• Turn on debugging on your site’s wp-config.php file by changing the WP_DEBUG line from ‘false’  to ‘true’. Hopefully, this will replace your 500 error with a more specific one that targets the underlying issue. Don’t forget to turn debugging off when you’re done fixing the site. 
  • Deactivate your plugins (see instructions above) and see if your site loads without the error.
  • Switch your theme to a default WordPress theme. If your site loads normally then the error was within your theme. More info is above 
  • Backup your .htaccess file then delete it from your site. This file prevents malicious access to your site and deleting it will likely remove some important rules, but it will also tell you if your .htaccess file is at the root of your 500 error. If your issue was resolved by deleting it, then back it up, add the file back in as a blank file and line by line, reinsert the code to isolate where the problem lies. 
  • You may be able to increase your memory limit yourself by searching for WP_MEMORY_LIMIT in your wp-config.php file and changing the value. This is a temporary fix which will give you a chance to locate the faulty code that’s exhausting your resources.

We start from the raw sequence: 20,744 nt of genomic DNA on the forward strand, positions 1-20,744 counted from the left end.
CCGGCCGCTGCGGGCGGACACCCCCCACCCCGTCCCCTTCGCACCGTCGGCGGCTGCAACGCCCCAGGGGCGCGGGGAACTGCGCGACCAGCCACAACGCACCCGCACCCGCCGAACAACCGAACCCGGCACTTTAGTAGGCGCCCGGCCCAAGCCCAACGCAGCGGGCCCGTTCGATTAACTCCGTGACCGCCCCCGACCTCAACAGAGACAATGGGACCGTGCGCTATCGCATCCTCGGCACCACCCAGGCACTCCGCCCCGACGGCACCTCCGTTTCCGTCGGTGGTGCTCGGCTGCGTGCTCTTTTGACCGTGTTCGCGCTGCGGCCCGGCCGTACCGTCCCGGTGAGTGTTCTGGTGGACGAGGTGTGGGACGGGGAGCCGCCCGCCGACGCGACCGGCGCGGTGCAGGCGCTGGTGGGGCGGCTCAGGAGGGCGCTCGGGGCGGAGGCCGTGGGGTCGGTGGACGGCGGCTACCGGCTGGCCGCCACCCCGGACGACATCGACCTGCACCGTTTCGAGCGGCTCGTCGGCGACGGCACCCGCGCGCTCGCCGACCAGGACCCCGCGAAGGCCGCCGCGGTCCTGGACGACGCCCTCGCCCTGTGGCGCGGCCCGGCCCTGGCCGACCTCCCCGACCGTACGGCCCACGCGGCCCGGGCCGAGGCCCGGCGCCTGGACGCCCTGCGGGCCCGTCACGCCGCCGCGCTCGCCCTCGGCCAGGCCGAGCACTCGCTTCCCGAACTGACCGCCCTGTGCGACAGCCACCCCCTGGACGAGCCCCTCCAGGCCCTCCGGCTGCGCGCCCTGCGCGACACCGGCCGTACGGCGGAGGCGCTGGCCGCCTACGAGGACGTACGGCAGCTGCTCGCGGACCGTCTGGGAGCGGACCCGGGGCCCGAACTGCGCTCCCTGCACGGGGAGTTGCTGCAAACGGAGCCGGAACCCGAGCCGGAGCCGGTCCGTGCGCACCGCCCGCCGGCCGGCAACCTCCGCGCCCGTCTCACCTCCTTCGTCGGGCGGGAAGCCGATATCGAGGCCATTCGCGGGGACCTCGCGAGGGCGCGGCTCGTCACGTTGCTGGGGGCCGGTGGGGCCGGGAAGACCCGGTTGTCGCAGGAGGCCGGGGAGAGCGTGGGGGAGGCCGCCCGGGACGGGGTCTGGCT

• Exceeded Maximum File Upload Size 

Your site will have an upload limit that you can view by navigating to Media > Add New. If you attempt to upload a file that’s too big, you’ll receive an error message.

The easiest way of getting around this is by converting .png images to .jpeg images or compressing the file instead. 

This error will also show if your images are over 3000 pixels wide or high.

You can use Facebook to shrink photos to a web-friendly size.

Or apps like WhatsApp and www.pixlr.com are handy tools to use.

  • Connection Timed Out 

Everyone has seen this unhappy little guy before. 

He pops up to let you know that you’ve put a strain on your server and the site was unresponsive for too long. You should be able to fix this problem pretty simply with one of these processes: 

  • Error Establishing a Database Connection